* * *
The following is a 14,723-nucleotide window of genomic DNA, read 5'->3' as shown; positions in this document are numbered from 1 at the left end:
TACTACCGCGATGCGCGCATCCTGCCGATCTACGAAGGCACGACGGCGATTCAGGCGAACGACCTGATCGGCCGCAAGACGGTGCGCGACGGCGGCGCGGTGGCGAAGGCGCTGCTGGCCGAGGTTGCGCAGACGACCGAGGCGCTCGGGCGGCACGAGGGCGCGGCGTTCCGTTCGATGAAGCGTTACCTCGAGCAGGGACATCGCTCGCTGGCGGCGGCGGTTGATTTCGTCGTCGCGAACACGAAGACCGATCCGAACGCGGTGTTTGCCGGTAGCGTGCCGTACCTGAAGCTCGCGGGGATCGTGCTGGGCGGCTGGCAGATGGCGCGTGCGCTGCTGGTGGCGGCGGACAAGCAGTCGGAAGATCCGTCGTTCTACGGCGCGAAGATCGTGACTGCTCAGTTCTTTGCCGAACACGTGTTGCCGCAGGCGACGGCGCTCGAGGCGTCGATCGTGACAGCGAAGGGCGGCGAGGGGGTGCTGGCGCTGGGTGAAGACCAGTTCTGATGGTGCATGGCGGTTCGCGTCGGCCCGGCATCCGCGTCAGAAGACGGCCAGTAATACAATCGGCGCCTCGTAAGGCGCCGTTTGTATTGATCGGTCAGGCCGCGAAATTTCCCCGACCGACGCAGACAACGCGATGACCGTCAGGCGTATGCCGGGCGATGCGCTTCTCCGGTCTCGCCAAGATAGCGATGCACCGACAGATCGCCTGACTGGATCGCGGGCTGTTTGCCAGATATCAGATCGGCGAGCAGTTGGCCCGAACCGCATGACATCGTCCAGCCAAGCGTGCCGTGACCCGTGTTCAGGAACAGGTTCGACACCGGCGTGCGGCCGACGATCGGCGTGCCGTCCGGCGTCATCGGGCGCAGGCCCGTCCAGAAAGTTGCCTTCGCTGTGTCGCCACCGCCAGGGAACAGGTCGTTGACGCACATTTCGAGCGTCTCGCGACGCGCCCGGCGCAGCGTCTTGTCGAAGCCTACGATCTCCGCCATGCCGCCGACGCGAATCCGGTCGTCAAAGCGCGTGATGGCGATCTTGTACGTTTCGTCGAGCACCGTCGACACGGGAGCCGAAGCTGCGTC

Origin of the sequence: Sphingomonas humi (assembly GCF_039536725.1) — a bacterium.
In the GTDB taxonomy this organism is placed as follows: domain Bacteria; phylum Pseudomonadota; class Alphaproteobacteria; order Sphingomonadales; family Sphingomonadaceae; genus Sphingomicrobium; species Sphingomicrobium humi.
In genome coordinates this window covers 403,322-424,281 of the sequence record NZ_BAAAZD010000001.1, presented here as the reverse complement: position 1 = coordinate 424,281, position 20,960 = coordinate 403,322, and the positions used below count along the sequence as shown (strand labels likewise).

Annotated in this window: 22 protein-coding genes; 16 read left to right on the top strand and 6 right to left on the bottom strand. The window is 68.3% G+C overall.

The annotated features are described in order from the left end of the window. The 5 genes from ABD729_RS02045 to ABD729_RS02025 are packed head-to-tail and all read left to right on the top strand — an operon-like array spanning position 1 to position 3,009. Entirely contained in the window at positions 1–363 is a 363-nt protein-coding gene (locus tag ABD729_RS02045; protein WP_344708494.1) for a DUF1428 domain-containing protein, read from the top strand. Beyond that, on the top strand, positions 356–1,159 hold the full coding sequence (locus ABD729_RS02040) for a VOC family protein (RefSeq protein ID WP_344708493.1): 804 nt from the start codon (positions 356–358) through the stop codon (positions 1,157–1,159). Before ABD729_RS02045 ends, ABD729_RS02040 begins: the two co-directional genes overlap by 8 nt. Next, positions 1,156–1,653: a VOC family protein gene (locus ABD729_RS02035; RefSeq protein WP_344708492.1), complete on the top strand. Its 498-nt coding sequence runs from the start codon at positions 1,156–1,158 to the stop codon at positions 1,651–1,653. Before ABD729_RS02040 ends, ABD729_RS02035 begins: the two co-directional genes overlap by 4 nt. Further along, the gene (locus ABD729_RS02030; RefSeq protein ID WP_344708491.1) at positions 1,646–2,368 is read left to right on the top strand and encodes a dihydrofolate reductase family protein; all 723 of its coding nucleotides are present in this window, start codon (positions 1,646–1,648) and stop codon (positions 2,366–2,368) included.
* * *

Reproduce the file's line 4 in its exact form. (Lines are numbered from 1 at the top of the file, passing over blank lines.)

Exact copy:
In the GTDB taxonomy this organism is placed as follows: domain Bacteria; phylum Pseudomonadota; class Alphaproteobacteria; order Sphingomonadales; family Sphingomonadaceae; genus Sphingomicrobium; species Sphingomicrobium humi.